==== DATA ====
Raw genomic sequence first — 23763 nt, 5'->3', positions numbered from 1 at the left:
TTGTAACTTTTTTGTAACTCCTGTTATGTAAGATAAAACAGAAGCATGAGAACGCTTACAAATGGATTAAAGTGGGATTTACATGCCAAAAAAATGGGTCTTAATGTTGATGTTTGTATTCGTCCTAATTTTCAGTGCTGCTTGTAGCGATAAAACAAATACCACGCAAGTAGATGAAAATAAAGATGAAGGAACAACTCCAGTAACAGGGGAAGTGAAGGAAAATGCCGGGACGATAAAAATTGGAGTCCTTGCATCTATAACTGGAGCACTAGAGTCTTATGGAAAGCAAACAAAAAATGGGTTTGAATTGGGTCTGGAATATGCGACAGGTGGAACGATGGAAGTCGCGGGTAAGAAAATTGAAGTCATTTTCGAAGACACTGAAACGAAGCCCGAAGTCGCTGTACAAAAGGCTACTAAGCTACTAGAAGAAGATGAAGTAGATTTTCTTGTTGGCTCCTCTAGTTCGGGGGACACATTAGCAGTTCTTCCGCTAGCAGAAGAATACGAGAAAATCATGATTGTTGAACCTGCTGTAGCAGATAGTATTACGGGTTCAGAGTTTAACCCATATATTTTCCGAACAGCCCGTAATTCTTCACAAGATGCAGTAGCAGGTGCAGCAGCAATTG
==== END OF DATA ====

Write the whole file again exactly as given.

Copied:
Raw genomic sequence first — 23763 nt, 5'->3', positions numbered from 1 at the left:
TTGTAACTTTTTTGTAACTCCTGTTATGTAAGATAAAACAGAAGCATGAGAACGCTTACAAATGGATTAAAGTGGGATTTACATGCCAAAAAAATGGGTCTTAATGTTGATGTTTGTATTCGTCCTAATTTTCAGTGCTGCTTGTAGCGATAAAACAAATACCACGCAAGTAGATGAAAATAAAGATGAAGGAACAACTCCAGTAACAGGGGAAGTGAAGGAAAATGCCGGGACGATAAAAATTGGAGTCCTTGCATCTATAACTGGAGCACTAGAGTCTTATGGAAAGCAAACAAAAAATGGGTTTGAATTGGGTCTGGAATATGCGACAGGTGGAACGATGGAAGTCGCGGGTAAGAAAATTGAAGTCATTTTCGAAGACACTGAAACGAAGCCCGAAGTCGCTGTACAAAAGGCTACTAAGCTACTAGAAGAAGATGAAGTAGATTTTCTTGTTGGCTCCTCTAGTTCGGGGGACACATTAGCAGTTCTTCCGCTAGCAGAAGAATACGAGAAAATCATGATTGTTGAACCTGCTGTAGCAGATAGTATTACGGGTTCAGAGTTTAACCCATATATTTTCCGAACAGCCCGTAATTCTTCACAAGATGCAGTAGCAGGTGCAGCAGCAATTG